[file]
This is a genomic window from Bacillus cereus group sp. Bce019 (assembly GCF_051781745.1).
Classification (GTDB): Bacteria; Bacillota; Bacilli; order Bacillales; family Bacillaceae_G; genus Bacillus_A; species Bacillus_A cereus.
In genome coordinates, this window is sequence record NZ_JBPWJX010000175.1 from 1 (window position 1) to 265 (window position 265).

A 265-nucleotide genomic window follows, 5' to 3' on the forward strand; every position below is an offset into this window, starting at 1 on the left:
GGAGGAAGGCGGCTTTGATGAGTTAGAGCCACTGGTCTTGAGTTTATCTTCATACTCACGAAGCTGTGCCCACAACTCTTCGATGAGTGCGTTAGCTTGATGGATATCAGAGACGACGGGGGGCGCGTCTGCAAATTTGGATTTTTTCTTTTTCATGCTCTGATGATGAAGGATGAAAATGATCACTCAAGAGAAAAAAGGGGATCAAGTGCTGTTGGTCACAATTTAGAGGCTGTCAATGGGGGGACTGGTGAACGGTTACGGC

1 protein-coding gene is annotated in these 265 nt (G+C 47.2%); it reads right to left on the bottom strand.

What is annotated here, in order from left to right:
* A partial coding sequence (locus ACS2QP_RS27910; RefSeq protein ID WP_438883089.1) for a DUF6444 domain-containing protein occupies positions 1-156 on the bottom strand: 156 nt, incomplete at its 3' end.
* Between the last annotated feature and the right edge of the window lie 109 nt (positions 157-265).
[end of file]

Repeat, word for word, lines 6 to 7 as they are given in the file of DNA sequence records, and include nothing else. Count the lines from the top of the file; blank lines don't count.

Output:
1 protein-coding gene is annotated in these 265 nt (G+C 47.2%); it reads right to left on the bottom strand.

What is annotated here, in order from left to right: